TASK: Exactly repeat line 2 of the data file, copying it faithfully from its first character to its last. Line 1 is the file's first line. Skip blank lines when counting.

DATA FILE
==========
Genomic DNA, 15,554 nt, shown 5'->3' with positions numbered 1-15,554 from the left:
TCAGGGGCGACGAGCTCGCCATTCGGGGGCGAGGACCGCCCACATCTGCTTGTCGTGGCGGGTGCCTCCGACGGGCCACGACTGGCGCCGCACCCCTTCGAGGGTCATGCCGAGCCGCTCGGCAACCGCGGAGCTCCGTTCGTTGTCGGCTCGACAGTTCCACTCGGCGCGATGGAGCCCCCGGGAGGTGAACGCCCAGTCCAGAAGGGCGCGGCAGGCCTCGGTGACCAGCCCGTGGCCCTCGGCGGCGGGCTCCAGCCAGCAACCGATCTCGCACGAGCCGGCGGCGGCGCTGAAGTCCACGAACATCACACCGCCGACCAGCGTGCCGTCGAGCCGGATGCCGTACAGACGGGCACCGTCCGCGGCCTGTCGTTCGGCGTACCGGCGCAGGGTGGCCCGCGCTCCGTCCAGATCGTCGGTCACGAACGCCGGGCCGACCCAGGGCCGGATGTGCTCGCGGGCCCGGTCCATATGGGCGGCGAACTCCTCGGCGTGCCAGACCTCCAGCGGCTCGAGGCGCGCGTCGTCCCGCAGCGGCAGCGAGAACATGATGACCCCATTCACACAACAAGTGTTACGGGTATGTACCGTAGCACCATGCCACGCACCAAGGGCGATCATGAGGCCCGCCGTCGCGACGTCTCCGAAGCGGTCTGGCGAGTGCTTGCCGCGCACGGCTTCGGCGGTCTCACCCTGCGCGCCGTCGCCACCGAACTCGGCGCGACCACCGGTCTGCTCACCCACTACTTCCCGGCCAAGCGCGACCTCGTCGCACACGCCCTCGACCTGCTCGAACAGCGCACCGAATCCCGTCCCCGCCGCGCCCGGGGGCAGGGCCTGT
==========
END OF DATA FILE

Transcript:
TCAGGGGCGACGAGCTCGCCATTCGGGGGCGAGGACCGCCCACATCTGCTTGTCGTGGCGGGTGCCTCCGACGGGCCACGACTGGCGCCGCACCCCTTCGAGGGTCATGCCGAGCCGCTCGGCAACCGCGGAGCTCCGTTCGTTGTCGGCTCGACAGTTCCACTCGGCGCGATGGAGCCCCCGGGAGGTGAACGCCCAGTCCAGAAGGGCGCGGCAGGCCTCGGTGACCAGCCCGTGGCCCTCGGCGGCGGGCTCCAGCCAGCAACCGATCTCGCACGAGCCGGCGGCGGCGCTGAAGTCCACGAACATCACACCGCCGACCAGCGTGCCGTCGAGCCGGATGCCGTACAGACGGGCACCGTCCGCGGCCTGTCGTTCGGCGTACCGGCGCAGGGTGGCCCGCGCTCCGTCCAGATCGTCGGTCACGAACGCCGGGCCGACCCAGGGCCGGATGTGCTCGCGGGCCCGGTCCATATGGGCGGCGAACTCCTCGGCGTGCCAGACCTCCAGCGGCTCGAGGCGCGCGTCGTCCCGCAGCGGCAGCGAGAACATGATGACCCCATTCACACAACAAGTGTTACGGGTATGTACCGTAGCACCATGCCACGCACCAAGGGCGATCATGAGGCCCGCCGTCGCGACGTCTCCGAAGCGGTCTGGCGAGTGCTTGCCGCGCACGGCTTCGGCGGTCTCACCCTGCGCGCCGTCGCCACCGAACTCGGCGCGACCACCGGTCTGCTCACCCACTACTTCCCGGCCAAGCGCGACCTCGTCGCACACGCCCTCGACCTGCTCGAACAGCGCACCGAATCCCGTCCCCGCCGCGCCCGGGGGCAGGGCCTGT